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People talk about change a great deal and there’s a thirst for knowledge in how to deliver better, more lasting change.  There are models (many of which have valuable content) but – as I concluded in a recent talk I gave – getting better at change might just be asking the wrong question.

Examining the idea that someone wants to deliver better, more lasting change, I fear they might be making a few critical assumptions:

  1. Change is a process with a definite start and end.
  2. Change is either successful or it isn’t.
  3. A repeatable set of steps exists to deliver change easily and effectively.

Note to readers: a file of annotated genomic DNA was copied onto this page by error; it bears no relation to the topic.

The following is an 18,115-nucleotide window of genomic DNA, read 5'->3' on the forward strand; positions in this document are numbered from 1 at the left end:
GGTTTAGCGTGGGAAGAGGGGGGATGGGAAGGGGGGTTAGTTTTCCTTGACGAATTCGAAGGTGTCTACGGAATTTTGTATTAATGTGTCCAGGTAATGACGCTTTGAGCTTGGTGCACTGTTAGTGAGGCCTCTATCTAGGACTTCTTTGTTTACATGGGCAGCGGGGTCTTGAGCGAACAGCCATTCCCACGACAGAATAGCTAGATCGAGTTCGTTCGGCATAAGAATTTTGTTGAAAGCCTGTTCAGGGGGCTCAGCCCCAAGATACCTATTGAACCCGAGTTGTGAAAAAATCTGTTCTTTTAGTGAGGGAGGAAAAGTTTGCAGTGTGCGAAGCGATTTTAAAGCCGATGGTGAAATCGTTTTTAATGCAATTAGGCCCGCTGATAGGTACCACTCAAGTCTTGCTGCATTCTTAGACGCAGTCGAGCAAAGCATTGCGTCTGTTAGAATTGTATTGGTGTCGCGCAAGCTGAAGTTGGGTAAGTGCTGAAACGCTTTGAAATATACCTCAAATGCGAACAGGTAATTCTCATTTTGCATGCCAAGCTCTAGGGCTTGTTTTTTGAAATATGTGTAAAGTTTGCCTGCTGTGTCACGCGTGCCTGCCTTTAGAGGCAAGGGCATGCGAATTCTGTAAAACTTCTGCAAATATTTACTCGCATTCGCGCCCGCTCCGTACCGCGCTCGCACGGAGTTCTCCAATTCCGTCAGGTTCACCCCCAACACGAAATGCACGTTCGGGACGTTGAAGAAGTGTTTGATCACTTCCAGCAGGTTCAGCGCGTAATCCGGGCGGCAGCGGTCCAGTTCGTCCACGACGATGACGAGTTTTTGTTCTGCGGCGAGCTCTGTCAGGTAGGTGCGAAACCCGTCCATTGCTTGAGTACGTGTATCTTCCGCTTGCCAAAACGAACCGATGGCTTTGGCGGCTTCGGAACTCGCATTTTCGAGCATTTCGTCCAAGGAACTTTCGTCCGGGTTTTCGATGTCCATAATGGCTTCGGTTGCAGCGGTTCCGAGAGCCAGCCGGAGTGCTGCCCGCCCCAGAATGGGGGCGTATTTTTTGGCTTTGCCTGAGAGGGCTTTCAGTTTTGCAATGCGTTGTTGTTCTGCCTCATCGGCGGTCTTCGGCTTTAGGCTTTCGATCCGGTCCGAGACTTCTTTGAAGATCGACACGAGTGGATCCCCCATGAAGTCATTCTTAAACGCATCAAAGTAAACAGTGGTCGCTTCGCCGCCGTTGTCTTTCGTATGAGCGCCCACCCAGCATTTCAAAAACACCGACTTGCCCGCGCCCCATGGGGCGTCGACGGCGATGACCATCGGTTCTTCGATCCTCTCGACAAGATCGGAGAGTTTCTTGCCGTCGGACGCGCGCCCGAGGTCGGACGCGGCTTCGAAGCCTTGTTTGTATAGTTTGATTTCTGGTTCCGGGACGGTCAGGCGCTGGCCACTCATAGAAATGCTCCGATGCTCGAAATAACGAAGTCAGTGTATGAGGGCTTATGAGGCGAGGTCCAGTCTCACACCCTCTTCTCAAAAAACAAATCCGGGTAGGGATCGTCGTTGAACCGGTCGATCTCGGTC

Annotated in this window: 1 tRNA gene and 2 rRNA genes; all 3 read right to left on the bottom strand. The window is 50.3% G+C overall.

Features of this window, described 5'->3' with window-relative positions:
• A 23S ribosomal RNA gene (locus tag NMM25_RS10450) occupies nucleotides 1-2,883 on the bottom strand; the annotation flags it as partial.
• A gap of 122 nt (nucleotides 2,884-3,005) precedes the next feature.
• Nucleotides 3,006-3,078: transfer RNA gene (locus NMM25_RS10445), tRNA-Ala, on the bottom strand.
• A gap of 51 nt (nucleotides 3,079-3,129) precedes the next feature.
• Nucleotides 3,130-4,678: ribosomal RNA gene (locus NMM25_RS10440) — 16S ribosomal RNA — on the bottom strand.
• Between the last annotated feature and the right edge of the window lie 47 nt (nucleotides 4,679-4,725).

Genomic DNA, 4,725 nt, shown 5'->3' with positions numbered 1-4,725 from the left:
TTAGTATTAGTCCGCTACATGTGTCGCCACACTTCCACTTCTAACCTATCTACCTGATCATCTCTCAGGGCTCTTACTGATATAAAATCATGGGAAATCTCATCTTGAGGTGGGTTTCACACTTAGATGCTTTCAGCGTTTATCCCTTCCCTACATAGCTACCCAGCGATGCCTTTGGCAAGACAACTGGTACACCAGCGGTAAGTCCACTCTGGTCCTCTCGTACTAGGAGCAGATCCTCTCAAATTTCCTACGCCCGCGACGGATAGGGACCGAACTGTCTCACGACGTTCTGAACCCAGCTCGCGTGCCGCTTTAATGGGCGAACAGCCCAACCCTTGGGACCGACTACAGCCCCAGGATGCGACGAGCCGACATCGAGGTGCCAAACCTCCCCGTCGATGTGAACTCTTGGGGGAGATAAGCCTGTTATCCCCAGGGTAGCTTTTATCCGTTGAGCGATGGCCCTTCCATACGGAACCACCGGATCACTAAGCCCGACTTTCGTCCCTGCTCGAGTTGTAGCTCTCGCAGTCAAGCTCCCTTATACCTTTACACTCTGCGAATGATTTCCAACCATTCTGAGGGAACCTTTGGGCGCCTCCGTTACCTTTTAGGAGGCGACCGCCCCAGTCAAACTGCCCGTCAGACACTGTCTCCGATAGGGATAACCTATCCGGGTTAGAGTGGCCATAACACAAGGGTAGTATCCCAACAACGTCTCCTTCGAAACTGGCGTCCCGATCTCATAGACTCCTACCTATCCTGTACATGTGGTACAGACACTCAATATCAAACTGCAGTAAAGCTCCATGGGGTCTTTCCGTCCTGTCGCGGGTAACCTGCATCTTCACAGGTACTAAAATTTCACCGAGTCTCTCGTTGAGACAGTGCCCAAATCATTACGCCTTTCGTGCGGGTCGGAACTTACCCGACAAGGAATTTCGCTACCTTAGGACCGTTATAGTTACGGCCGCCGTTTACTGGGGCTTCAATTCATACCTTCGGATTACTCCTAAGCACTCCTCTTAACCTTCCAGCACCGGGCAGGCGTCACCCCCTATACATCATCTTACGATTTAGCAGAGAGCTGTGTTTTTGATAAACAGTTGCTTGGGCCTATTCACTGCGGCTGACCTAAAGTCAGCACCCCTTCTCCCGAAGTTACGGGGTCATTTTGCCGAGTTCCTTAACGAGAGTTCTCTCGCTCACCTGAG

And that could be very true if we take the case of a simple change, like this:

In this case, it’s reasonable to imagine that there could be enough specificity in the inputs, outputs and process to mean it’s a reliable process.  A reliable source of flat, equally sized paper + adherence to a tested folding process = a good quality paper aeroplane.

Increasing the component parts, we could extend this idea to a complicated change, like getting the Mars Atmosphere and Volatile Evolution (MAVEN) satellite from Earth to orbit Mars (https://en.wikipedia.org/wiki/MAVEN).  Here it is in pictures:

Images: Phoenix7777 – Own work Data source: HORIZONS System, JPL, NASA

In this case, there are significantly more moving parts – and over a period of 11 months rather than minutes, but the result is still calculable.  We can, with the right expertise and experience plan and execute reliably.

However, when we start to move up from here – to changes where there’s unpredictability, uncertainty and a fluidity to the environment we’re working in – we reach complexity.  Imagine now this change: